By Chase Whale | October 11, 2012

Set in New York, Sharp Love, Sharp Kittens tells the story of an ambitious deadbeat, Tony DeFazio (Joe Diomede), the roofer (though he’d rather be known as a painter). Like any common deadbeat, he’s having a s**t day. Today he comes home to voicemails of angry bill collectors and an angry gym fitness employee (who threatens him with her big brother if he doesn’t stop calling her), but is blind-sided by the third message from his daughter, who he hasn’t seen in a long time. She’s going to be at a bar in Brooklyn in a few hours and wants to see him. After a brief visit with his weight lifting-obsessed neighbor, he leaves his small apartment in Queens for the Brooklyn visit with his daughter.

Tony finally reunites with his daughter and right before they get to indulge in catching up, her bitchy friends unexpectedly arrive (these cats have claws). When he finally gets them to leave and Tony starts the long overdue conversation with her, we learn he has always meant well, to everyone — he’s just a guy who’s lived a life of fumbling and constantly dropping the ball. He just wants people to like him.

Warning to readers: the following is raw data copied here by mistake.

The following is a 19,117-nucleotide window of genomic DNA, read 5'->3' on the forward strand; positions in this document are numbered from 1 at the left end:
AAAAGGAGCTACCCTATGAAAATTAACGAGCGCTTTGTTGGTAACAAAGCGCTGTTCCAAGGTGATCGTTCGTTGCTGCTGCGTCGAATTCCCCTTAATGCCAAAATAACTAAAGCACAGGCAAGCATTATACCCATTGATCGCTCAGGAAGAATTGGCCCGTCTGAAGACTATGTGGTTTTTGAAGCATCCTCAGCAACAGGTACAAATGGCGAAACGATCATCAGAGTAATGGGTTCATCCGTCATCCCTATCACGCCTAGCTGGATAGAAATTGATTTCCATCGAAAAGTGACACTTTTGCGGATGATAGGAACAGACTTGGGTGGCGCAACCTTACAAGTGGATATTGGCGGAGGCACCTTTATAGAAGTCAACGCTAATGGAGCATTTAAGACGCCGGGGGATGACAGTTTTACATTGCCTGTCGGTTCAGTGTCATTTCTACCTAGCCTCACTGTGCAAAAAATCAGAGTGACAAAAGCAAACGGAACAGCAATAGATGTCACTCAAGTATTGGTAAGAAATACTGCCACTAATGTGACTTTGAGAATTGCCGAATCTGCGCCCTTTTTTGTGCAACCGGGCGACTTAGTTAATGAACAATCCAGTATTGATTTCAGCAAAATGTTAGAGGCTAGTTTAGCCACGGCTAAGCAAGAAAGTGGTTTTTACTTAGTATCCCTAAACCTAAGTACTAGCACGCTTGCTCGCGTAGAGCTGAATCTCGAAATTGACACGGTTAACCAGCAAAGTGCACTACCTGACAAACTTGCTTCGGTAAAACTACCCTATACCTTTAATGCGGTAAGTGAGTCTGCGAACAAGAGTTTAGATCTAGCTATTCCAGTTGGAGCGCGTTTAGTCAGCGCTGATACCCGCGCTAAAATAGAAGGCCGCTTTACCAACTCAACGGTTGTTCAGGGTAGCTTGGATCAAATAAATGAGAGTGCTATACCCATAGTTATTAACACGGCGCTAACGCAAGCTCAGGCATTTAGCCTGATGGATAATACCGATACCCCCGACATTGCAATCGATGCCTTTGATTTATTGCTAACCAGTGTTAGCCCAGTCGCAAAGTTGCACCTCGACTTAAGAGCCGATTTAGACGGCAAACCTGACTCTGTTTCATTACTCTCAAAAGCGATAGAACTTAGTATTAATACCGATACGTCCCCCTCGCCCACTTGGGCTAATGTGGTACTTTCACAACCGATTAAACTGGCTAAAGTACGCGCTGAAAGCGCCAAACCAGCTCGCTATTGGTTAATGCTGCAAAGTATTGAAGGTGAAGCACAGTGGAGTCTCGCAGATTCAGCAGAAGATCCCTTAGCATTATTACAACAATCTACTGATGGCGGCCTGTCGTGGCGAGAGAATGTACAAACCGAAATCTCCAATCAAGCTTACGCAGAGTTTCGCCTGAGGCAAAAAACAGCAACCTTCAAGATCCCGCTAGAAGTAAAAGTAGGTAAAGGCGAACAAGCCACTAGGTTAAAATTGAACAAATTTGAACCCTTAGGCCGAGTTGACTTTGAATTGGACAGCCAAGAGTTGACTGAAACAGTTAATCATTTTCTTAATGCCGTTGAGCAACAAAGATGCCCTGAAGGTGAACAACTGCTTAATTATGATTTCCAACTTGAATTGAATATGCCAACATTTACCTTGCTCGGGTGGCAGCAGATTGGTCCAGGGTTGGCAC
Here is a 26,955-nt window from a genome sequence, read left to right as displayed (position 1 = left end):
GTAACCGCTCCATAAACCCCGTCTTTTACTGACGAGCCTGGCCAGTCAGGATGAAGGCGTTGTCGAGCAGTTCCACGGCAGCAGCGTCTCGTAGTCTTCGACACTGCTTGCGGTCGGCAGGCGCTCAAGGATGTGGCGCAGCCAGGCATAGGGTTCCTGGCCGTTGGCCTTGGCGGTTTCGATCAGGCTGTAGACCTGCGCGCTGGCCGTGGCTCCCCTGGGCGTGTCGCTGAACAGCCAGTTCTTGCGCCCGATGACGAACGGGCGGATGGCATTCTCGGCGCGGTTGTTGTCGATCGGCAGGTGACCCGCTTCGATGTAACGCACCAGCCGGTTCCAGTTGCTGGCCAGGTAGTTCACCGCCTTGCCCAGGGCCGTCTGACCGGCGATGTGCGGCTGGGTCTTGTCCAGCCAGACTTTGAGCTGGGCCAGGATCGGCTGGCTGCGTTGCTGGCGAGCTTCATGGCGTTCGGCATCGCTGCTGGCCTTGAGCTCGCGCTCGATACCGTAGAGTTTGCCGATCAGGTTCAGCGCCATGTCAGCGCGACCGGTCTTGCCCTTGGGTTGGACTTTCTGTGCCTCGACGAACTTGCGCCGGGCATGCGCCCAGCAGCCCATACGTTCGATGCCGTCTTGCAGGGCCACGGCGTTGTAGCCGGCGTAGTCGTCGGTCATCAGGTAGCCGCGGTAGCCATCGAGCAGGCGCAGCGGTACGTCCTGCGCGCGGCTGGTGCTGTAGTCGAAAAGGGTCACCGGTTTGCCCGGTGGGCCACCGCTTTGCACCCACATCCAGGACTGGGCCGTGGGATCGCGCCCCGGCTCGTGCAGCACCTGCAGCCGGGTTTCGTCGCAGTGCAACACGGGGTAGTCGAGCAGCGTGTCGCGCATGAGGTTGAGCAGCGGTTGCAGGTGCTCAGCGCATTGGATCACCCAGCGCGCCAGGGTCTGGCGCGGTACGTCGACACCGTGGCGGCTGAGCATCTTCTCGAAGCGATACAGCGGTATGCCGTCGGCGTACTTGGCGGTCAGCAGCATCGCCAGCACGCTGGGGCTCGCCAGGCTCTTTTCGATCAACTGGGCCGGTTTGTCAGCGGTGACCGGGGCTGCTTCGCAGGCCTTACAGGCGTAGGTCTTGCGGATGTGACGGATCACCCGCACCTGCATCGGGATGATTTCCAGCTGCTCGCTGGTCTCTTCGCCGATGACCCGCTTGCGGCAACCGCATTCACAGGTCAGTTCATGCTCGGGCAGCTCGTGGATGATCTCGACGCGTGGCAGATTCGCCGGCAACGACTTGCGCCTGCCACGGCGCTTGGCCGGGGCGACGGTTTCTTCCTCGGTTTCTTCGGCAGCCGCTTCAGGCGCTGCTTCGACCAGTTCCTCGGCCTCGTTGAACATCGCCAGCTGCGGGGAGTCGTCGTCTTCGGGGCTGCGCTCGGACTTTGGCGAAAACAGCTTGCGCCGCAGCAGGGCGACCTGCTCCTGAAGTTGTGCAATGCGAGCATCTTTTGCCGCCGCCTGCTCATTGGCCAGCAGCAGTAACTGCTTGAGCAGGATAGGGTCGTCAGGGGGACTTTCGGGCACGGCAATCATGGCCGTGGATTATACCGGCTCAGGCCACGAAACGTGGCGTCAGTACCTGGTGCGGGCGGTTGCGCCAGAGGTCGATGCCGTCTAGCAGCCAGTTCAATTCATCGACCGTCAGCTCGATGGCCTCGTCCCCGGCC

Sharp Love… is a very, well, sharp short film. Its production value is top quality and the script is really impressive. With a 15 minute running time, Sharp Love… manages to cleverly poke fun at the Brooklyn hipster stereotype without being obnoxious about it. This film also has moments of original comedic material. A standout moment is when Tony’s neighbor asks to borrow whey protein to put in his newly-discovered son’s “sissy cup” (what us normal people call sippy cups). This 8-year-old boy is strapped to the meathead (in a sling) like a firstborn baby and can’t walk yet (they’re “making up for lost time,” he claims). This scene is priceless and I hope to see writer/director Jon Sajetowski put this idea in a feature if he ever makes one.

Sharp Love, Sharp Kittens is a sweet story about the importance of fatherhood. It’s pretty incredible what Sajetowski can do as a filmmaker in a matter of half of half an hour.

This film was submitted for review through our Submission for Review system. If you have a film you’d like us to see, and we aren’t already looking into it on our own, you too can utilize this service.

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